that account by an agreement made with that  bank,  such  person
           shall be deemed to have committed an offence under  Section  138
           of the Act. The explanation reads that for the purposes of  this
           section, ‘debt or other liability’ means a  legally  enforceable
           debt or liability.”

17.         The Kerala High Court in Ullas[5] had an  occasion  to  consider
Section 138 of the N.I. Act. In that case, the post-dated cheque was  issued
by the accused along with the order for  supply  of  goods.  The  supply  of
goods was not made by the complainant.  The  accused  first  instructed  the
bank to stop payment against the cheque and then requested  the  complainant
not to present the cheque as he had not supplied the goods. The  cheque  was
dishonoured. The single Judge of the  Kerala  High  Court  held,  “………Ext.P1
cheque cannot be stated to be one issued in discharge of  the  liability  to
the tune of the amount covered  by  it,  which  was  really  issued,  as  is
revealed by Ext. D1, as the price amount for 28  numbers  of  mixies,  which
the complainant had not supplied. …..”

18.         The reasoning of the Delhi High Court in the impugned  order  is
as follows:
           “8.   If at the time of entering into a contract it  is  one  of
           the conditions of the contract that the purchaser has to pay the
           amount in advance then advance payment is  a  liability  of  the
           purchaser. The seller of the items would not have  entered  into
           contract unless the advance payment was made to him. A condition
           of advance payment is normally put by the seller for the  reason
           that the purchaser may not later on retract and refuse  to  take
           the goods either manufactured  for  him  or  procured  for  him.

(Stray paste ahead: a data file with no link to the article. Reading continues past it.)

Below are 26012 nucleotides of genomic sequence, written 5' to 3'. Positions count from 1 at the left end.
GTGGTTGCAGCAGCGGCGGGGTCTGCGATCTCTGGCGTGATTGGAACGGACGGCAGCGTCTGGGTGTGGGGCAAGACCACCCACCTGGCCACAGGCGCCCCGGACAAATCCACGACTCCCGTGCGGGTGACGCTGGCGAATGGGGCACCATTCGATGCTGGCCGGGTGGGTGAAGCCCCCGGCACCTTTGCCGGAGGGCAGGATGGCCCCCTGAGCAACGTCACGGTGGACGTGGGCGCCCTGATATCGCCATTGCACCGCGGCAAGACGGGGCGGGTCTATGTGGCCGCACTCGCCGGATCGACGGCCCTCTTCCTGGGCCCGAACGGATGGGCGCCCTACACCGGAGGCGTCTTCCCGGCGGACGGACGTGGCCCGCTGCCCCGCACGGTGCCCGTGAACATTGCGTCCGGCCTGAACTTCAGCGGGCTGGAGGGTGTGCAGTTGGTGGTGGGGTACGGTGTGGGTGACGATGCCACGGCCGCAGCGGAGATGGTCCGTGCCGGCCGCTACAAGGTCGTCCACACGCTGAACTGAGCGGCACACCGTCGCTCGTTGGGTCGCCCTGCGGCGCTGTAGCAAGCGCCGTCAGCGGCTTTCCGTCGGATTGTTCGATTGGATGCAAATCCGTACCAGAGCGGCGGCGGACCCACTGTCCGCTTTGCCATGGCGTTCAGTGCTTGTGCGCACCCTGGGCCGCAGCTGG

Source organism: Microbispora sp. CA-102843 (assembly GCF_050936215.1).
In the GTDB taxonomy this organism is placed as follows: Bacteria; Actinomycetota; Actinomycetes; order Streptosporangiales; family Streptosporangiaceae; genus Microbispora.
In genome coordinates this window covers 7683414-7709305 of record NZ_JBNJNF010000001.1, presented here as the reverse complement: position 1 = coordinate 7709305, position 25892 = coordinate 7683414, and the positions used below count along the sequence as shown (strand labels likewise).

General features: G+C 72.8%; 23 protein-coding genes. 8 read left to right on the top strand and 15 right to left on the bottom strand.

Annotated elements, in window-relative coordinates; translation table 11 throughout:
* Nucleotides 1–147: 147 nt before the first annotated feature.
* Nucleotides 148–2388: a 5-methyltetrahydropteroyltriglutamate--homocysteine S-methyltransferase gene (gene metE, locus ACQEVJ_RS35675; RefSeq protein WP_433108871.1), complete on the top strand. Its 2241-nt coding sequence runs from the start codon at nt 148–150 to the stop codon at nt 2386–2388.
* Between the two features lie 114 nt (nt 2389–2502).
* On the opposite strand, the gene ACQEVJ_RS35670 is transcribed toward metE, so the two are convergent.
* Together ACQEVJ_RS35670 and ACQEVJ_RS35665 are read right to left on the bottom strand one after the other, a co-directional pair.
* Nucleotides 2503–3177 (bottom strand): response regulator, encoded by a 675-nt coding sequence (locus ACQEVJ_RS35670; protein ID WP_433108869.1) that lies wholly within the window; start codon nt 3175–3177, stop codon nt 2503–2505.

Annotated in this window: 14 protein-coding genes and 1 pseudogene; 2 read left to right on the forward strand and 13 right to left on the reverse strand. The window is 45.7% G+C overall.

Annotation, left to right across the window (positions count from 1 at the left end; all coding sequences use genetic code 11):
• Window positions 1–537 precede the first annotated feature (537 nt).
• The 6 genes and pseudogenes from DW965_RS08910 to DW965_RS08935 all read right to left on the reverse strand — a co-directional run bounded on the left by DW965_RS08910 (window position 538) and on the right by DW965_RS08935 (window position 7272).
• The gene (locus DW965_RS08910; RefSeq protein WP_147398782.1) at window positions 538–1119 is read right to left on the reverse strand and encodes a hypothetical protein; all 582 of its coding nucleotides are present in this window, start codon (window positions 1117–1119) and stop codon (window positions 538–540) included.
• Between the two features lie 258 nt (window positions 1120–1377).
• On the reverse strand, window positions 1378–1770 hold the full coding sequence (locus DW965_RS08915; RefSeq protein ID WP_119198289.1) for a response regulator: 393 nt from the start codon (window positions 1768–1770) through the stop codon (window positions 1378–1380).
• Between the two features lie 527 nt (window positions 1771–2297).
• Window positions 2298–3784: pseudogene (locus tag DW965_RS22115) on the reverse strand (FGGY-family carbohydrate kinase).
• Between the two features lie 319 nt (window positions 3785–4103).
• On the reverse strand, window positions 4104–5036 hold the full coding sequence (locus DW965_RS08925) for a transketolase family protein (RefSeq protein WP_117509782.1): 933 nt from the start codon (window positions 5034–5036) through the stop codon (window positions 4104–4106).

Payment of cost of  the  goods  in  advance  being  one  of  the
           conditions of the contract becomes liability of  the  purchaser.
           The purchaser who had issued the cheque could have been asked to
           make payment either by draft or in cash. Since giving cheque  is
           a mode of payment like any other mode of payment, it is normally
           accepted as a payment. The issuance of a cheque at the  time  of
           signing such contract has to be considered against  a  liability
           as the amount written in the cheque is payable by the person  on
           the  date  mentioned  in  the  cheque.  Where  the   seller   or
           manufacturer, on the basis of cheques issued,  manufactures  the
           goods or procures the goods from outside, and has acted upon the
           contract, the liability of  the  purchaser  gets  fastened,  the
           moment the seller or manufacturer acts  upon  the  contract  and
           procures the goods. If for  any  reason,  the  seller  fails  to
           manufacture the goods or procure the  goods  it  is  only  under
           those circumstances that no liability is created. However, where
           the goods or raw material has been procured for the purchaser by
           seller or goods have been manufactured by the seller, it  cannot
           be said that the cheques were not issued against the  liability.
           I consider that if  the  liability  is  not  construed  in  this
           manner, the sole purpose of making dishonour of the cheque as an
           offence stands defeated.  The  purpose  of  making  or  enacting
           Section 138 of the N.I. Act was to enhance the acceptability  of
           cheque in settlement of commercial transactions, to infuse trust
           into commercial transactions and to make a cheque as a  reliable
           negotiable instrument and to see that the  cheques  of  business